Vauxhall's 2002 model year Vectra re-established the company as a credible manufacturer of mid-range mainstream, offering a credible rivals to the Ford Mondeo and Renault Laguna. Vauxhall had loftier plans for the Vectra chassis however, and a long wheelbase version had been developed with two key aims in mind. One was to enable the Vectra to clean up in the estate market with an enormous capacity load lugger. The other was to offer something genuinely different, a car with plenty of back seat space and a luxurious feel. The Signum was launched on the UK market in May 2003 to a muted welcome from a rather puzzled press. Unsure of quite what the car was and how it fitted into the general scheme of things, reviewer confusion was mirrored by a slow take up by customers. Even now, you don't see too many Signums on the roads. Vauxhall attempted to stimulate interest amongst fleet buyers by offering a three-year free servicing deal during a three month window from August 2003. A 150bhp and 120bhp 1.9CDTi diesel variants were launched in May 2004 in an attempt to boost sluggish sales but failed to make a significant impact and a 1.8-litre entry-level petrol engine was added shortly after. A heavily facelifted Signum was unveiled in mid 2005 sporting a new sportier front end and at this time a 2.8-litre turbocharged V6 engine replaced the 3.2-litre V6 at the top of the petrol range. In the early part of 2006, the 120bhp 1.8-litre petrol engine that propped up the range was replaced by a more advanced 1.8-litre unit packing 140bhp. The newcomer offered better economy and performance at the same price. A little later, the 2.8-litre V6 engine was upgraded to just under 250bhp. The Signum fell from the pricelists at the start of 2008.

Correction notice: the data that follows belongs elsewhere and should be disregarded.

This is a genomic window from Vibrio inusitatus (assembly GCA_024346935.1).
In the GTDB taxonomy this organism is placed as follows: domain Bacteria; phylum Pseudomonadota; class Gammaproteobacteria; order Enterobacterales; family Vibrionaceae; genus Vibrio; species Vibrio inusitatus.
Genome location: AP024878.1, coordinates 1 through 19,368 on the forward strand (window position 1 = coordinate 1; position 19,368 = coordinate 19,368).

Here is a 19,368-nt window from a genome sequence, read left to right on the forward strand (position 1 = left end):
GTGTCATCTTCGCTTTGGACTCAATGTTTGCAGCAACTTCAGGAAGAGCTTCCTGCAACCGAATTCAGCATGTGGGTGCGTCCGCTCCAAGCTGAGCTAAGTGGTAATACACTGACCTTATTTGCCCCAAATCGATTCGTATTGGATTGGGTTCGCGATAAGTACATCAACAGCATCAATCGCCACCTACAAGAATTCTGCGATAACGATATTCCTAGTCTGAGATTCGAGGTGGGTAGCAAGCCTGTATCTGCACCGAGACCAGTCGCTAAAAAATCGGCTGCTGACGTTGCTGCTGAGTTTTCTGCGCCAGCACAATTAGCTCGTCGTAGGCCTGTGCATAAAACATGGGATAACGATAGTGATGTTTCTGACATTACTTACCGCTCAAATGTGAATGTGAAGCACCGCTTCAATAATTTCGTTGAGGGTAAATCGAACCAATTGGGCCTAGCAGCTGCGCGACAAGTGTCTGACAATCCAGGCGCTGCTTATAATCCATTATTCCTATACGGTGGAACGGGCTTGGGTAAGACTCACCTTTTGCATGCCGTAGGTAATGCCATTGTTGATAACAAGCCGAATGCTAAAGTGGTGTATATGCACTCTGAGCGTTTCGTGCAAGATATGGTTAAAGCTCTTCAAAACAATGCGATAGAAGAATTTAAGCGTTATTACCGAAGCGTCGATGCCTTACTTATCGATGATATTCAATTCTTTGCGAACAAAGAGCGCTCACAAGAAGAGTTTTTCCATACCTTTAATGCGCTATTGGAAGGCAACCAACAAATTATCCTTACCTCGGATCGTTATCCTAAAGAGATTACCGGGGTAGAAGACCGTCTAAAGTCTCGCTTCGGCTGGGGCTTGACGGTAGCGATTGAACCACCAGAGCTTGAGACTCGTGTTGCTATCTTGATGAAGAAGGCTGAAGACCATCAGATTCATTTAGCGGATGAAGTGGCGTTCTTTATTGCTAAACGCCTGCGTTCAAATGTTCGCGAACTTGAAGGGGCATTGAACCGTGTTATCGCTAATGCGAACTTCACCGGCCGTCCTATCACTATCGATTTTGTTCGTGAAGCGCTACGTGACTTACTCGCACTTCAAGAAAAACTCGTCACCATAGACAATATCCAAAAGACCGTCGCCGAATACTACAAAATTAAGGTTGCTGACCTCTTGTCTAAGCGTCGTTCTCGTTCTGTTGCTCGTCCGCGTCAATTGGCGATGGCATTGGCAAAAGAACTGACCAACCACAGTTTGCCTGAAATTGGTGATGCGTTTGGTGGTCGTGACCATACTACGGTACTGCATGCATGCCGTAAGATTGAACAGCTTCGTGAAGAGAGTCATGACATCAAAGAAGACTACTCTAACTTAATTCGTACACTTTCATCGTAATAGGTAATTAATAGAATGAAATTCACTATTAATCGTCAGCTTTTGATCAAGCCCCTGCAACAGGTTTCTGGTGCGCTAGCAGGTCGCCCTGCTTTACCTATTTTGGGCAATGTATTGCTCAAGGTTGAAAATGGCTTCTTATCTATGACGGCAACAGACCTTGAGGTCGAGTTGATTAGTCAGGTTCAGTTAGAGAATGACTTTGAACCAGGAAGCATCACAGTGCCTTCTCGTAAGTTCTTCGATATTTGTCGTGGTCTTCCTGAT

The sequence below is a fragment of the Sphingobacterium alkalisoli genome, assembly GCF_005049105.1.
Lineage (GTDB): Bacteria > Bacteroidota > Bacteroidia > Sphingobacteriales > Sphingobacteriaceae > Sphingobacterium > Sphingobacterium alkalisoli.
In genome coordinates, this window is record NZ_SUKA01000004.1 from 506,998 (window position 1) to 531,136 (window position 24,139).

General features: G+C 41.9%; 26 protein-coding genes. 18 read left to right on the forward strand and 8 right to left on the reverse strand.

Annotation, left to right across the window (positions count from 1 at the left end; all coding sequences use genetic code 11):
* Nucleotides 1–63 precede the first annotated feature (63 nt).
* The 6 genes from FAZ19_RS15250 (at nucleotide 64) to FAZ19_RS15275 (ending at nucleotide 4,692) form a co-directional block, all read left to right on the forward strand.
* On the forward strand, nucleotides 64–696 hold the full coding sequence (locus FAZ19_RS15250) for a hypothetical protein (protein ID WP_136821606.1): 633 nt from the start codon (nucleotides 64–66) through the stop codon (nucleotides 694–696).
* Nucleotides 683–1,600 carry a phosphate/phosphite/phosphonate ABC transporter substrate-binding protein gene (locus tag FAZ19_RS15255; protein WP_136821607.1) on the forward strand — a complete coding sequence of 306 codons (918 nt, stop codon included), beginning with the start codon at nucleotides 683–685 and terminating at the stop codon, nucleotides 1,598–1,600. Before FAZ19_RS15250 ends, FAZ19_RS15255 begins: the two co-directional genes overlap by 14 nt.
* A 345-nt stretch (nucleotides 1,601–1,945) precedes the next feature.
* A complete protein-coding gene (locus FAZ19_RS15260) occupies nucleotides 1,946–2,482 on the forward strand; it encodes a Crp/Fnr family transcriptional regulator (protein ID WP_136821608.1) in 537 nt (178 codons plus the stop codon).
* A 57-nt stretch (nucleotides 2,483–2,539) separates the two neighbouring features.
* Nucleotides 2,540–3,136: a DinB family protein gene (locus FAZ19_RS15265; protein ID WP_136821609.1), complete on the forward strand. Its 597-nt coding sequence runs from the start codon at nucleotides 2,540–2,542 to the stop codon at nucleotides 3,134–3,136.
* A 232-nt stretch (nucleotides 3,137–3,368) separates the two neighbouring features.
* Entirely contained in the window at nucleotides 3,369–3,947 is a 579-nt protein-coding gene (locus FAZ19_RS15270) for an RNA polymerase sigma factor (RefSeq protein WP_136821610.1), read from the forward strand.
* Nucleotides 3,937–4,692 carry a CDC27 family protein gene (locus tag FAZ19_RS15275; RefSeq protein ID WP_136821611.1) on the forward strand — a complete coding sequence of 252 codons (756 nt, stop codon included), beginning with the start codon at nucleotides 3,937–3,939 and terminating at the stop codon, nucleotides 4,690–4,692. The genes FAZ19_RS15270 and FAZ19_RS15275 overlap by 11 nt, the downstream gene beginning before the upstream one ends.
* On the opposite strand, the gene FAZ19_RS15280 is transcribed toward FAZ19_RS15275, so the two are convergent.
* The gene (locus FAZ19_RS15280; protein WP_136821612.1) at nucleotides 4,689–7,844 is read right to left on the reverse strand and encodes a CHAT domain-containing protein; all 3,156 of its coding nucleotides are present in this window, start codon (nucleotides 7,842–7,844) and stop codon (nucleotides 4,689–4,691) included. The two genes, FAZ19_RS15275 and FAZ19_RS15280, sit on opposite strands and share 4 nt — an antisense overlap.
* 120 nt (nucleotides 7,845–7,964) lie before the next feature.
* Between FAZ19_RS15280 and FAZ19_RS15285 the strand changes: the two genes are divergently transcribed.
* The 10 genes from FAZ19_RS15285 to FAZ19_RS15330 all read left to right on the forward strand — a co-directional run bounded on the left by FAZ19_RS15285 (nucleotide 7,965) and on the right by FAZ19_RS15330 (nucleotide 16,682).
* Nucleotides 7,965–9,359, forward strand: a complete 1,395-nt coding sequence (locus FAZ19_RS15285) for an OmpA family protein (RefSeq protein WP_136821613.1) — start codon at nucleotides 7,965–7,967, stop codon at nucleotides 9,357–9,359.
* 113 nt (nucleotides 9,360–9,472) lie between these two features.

What You Get